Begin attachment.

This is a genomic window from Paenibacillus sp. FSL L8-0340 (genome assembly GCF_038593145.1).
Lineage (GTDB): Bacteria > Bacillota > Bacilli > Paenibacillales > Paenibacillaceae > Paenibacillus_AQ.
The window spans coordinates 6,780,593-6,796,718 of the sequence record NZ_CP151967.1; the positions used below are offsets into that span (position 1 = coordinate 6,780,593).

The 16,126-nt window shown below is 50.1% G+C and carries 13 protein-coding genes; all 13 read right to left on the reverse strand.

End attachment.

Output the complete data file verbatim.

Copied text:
This is a genomic window from Paenibacillus sp. FSL L8-0340 (genome assembly GCF_038593145.1).
Lineage (GTDB): Bacteria > Bacillota > Bacilli > Paenibacillales > Paenibacillaceae > Paenibacillus_AQ.
The window spans coordinates 6,780,593-6,796,718 of the sequence record NZ_CP151967.1; the positions used below are offsets into that span (position 1 = coordinate 6,780,593).

The 16,126-nt window shown below is 50.1% G+C and carries 13 protein-coding genes; all 13 read right to left on the reverse strand.